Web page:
• Include wordless picture books in your library. They build narration skills, and help kids pay attention to plot sequencing.
  • Pay attention to reviews. I have found a number of our favorite books through blogs that I read on a regular basis – especially Mom and KiddoMouse Grows, Mouse Learns, and Adventures in Mommydom.
  • Encourage kids to write books of their own, and to narrate their drawings.
  • Try new types of books. My six-year-old adores poetry, and my two-year-old loves “sound books” full of onomatopoeias!

This list was spotted on Mama Smiles.

Click here for some books for kids.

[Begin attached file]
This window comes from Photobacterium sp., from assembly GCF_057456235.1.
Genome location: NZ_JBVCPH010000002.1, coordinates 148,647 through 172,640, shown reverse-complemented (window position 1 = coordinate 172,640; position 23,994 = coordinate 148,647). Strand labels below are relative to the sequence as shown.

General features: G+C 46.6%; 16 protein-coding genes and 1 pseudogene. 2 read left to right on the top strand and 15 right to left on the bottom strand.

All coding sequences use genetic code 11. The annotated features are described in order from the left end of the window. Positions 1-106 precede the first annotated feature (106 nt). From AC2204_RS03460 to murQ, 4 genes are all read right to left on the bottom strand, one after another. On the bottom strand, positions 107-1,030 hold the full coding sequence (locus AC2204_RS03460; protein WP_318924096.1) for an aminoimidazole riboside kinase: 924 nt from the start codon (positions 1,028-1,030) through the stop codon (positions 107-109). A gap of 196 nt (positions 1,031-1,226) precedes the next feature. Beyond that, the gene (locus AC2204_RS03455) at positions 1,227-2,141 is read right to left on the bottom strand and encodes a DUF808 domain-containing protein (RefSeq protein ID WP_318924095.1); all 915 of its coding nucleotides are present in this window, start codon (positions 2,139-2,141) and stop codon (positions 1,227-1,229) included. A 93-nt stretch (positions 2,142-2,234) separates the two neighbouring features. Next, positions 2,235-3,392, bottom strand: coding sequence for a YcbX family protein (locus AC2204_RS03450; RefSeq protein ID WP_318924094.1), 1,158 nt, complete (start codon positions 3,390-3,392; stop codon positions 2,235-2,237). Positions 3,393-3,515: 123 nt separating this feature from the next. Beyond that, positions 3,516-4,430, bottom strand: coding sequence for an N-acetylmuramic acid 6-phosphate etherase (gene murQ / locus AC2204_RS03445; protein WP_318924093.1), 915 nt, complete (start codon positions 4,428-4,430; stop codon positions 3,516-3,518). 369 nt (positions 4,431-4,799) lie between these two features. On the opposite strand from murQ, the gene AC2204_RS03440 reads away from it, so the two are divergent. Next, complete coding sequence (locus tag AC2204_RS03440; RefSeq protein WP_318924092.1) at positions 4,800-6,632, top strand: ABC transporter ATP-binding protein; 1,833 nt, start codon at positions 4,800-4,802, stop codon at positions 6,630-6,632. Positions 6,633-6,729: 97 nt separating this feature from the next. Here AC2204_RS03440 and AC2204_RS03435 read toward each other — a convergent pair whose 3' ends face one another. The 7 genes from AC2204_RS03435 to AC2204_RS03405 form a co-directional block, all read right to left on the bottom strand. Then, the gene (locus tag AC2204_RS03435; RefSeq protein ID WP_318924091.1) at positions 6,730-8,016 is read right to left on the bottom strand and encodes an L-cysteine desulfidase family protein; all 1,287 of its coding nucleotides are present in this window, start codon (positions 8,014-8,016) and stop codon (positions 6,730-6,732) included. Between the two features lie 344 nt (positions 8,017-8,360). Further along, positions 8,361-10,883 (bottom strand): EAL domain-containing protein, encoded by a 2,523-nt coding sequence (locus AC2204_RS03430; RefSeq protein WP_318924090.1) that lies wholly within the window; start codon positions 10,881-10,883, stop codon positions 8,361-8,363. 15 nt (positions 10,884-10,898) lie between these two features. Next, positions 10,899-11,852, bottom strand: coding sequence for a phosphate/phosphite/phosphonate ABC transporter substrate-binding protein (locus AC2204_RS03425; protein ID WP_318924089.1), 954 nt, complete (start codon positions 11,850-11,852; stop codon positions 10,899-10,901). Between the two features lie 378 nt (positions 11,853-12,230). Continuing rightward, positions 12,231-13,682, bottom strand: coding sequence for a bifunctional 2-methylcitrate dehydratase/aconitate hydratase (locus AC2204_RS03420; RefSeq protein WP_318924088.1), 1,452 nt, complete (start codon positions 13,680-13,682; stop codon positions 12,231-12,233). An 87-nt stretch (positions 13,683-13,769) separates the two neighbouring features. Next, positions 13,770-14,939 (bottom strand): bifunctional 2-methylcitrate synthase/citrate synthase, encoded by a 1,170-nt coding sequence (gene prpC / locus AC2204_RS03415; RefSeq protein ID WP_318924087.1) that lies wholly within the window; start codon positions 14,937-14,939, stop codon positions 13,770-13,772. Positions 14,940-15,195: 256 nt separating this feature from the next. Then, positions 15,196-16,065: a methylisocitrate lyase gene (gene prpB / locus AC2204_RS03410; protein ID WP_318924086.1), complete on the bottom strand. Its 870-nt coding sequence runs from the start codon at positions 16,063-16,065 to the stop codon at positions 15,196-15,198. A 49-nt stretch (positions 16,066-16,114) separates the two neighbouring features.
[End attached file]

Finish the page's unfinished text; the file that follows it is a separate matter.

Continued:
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Scavenger Hunt

Nothing is more fun for a child then announcing a scavenger hunt. It doesn’t have to be complicated, just have them search for objects that they can find around the house. If you want to give them a reward for finding all the items on the list, think about taking them to that new park after or a special snack. This list is an example of items to include on your scavenger hunt provided by Educating Laytons.

 

Enjoy!

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Mexican Cornbread Salad

Looking for a way to celebrate Go Au Pair’s featured country, Mexico? Try this recipe from All Recipes for Mexican Cornbread Salad.
Original recipe makes 8 serving

1 (8.5 ounce) package dry corn bread mix

1 (4 ounce) can chopped green chile peppers
2 (6 ounce) cans pinto beans, drained

1 (16 ounce) bottle Ranch-style salad dressing

1 green bell pepper, chopped

2 (15.25 ounce) cans whole kernel corn, drained

2 tomatoes, chopped

1 (3 ounce) can bacon bits